“It’s been a long way from Russia to Toronto,” Kátya says. “Perhaps somewhere out there, our Kárlochka is looking up at the same stars and being looked after by decent people.”

“Perhaps.  We found Sónya and our old friends the Lebedevas after so many years.  I guess some miracles aren’t supposed to happen overnight, since we might not appreciate them as much.”

Ellis Island (Euphemia)

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Font: Euphemia (wanted Edwardian Script, but it was too hard to read for an extended period, even in 30-point type)

Chapter: “Ellis Island”

Book: You Cannot Kill a Swan: The Love Story of Lyuba and Ivan

Written: Spring 1999 or 2000

Computer created on: It was a Mac that must’ve been made in ’96 or ’97, or a new ’99 one.

File format: Word98 (first and only time I wrote any chapters of my first Russian novel in Word!)

This is Chapter 22 of my first Russian historical novel, the first chapter of Part II, “America.” I had so much fun doing the research for this, because I’ve always been fascinated by the history of immigration to the United States, and Ellis Island. More recently, I went back and did some editing on this chapter, after finding out some new information (like how single women and unmarried couples weren’t allowed to leave alone, and how immigrants had to do puzzles to test their mental powers).

Our characters arrive on 3 May 1921, after having left from the port of Tallinn on 15 March. They were very lucky to get in, as restrictions on immigration began tightening that year. In early 1924, it became even more difficult for anyone from Eastern or Southern Europe to immigrate, thanks to all those racist, xenophobic laws. People from Asia couldn’t immigrate even with a miniscule quota (which was never even met in all those years it was on the books). America is made of immigrants, even the Native Americans themselves. These laws severely restricting certain races and ethnic groups from entering are one of the biggest black eyes in our nation’s history. Many people died because they weren’t allowed to leave dangerous situations, like Nazi Germany or Stalinist Russia. Rant over.

Lyuba’s party traveled second-class, but they end up having to go through the processing station with steerage, instead of inspected right on the boat like they were promised. Along the way, there are a couple of problems, but eventually everyone is allowed to enter the mainland. I now realize that a large White Russian immigrant community was established uptown in Hamilton Heights, but I’m too used to having them in the Lower East Side to undertake significant rewriting to change the setting. I think the downtown setting works better for the storylines of the first two books than putting them uptown would anyway.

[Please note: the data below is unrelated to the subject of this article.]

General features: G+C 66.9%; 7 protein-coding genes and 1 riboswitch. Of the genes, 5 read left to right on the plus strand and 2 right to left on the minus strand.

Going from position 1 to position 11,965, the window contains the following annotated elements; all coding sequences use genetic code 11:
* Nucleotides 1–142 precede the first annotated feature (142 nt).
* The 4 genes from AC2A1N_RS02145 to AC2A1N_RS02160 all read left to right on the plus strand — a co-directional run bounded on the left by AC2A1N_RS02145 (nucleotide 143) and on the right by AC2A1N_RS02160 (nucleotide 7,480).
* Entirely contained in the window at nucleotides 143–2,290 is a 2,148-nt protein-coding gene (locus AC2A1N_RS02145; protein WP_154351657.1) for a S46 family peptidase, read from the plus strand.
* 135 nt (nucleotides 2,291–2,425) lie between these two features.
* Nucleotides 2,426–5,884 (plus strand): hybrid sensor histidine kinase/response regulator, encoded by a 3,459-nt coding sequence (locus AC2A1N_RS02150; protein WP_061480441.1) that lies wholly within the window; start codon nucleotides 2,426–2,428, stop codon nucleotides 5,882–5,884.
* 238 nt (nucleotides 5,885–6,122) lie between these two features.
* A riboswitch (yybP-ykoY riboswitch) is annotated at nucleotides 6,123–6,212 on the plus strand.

The chapter ends with Kat and Nikolas’s wedding and Nikolay’s baptism at the Kissing Post.

Some highlights:

“The Americans in government now are racists,” Katrin proclaims. “Don’t you remember what Pyotr said?  They’ll send back people with a little birthmark on their neck if it looks like it’s contagious.  I even heard they once sent an old woman back because one of her fingernails was black, even though it wasn’t from disease.”

“Does anybody here have relatives to take them in?” Katrin asks. “I also heard they routinely send people back if they don’t furnish proof of employment or family waiting for them.”

“Time to be checked out by customs,” Katrin’s young suitor tells them after the three hours are up. “Don’t say anything incriminating.  And be warned, single women aren’t allowed to leave the island without male escorts, and they don’t let unmarried couples leave together.”

Anastásiya screams as the eye doctor flips her eyelids back with a buttonhook.  Katrin begins to whimper when her turn comes up.  That indignity, however, is soon overtaken when various jigsaw puzzles are set before everyone.

“I’m twenty, not five,” Katrin huffs. “If you’re giving us these puzzles for us to pass our time, you could at least do to give us puzzles with a hundred or more pieces.”

Anastásiya has switched from crying to her old bad habit of biting her nails since she’s gotten discharged by the doctors.  She’s biting them harder and more desperately than ever before because she’s afraid of spending the night here, on Ellis Island, surrounded by strangers.

Lyuba watches with tears in her eyes as the priest marries Kat and Nikolás.  Kat is wearing a purple silk gown and holding a nosegay of flowers she’s bought from one of the vendors.  Nikolás is wearing the only suit in his possession.  Kittey stands by, wearing a pink velvet dress and holding a second nosegay, serving as the bridesmaid.  For the first time since the Revolution, everyone in the wedding party is able to take Communion.